The Union Pier: With the eventual demolition of several large warehouses, the whole passenger terminal area will be redesigned.

Concord Park: The area will include affordable residences, an inn, retail space and a park similar to Marion Square.

The Magnolia Project: The area has 216 acres, including 153 highlands. It runs between I-26 and the Ashley River. A first step bridge is under construction. Once the economy improves look for residential housing, offices and retail spaces.

Midtown [north King St.]: Watch for a hotel, condos, apartment, retail and some higher buildings.

West Ashley Projects: Includes housing beyond the new super Walmart, extension of the McConnell Parkway and new housing areas.

Bees Ferry Park: This new park will include tennis and playgrounds and open in 2010.

Long Savannah: Watch for new parallel roads to the Savannah Highway and more housing.

Johns Island: New codes are being worked on to maintain the rural character.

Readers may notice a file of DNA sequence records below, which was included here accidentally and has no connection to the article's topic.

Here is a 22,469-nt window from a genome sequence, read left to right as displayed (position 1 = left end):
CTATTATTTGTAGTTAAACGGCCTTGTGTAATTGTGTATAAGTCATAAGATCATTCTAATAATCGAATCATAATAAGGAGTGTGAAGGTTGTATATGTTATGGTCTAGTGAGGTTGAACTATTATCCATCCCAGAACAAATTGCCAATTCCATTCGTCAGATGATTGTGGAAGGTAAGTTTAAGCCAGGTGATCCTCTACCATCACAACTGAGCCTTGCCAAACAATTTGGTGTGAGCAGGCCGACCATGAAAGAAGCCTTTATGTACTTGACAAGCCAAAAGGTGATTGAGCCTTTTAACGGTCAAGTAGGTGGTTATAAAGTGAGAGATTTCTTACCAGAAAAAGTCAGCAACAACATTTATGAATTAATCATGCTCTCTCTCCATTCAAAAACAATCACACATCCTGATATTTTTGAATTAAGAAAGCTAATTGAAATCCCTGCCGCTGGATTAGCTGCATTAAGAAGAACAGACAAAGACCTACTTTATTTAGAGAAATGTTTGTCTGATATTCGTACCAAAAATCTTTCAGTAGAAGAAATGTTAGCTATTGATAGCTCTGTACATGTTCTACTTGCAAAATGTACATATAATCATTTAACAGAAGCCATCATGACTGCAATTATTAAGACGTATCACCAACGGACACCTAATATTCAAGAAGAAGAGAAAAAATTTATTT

Reported by Fred Sales, Keyway Committee

July 17, 2009


July 14, 2009: For over thirty years, Rudy Mancke has been the star and voice of "Nature Scene" on SCETV. He has taken nature walks in all 30 of South Carolina counties, and all 50 states of the US. He told us that a naturalist "is a person who studies the world of nature and marvels at all of it." From his earliest recollection he has been fascinated by all forms of nature be it animals, bugs, plants, fish or any other aspect of nature. The question most asked of him is: "What is it?". Every day he receives several e-mails with photos of things people have seen and are curious about. That natural curiosity must be satisfied. Once they know what it is, the second question is: "What good is it?" This is a question that for the most part cannot be answered, but a more important question to ask, that can be answered is: "How does it fit in with the rest of the world?"

South Carolina is the smallest of the southern states but has an incredible diversity of natural areas, from the mountains to the sea, with many regions in between. One famous plant, the Venus Fly Trap is only found in South Carolina and a small part of North Carolina. Thus, it is vitally important that we all continue to work to save the natural resources that we have. South Carolina and SCETV is known the world over for its work by naturalists.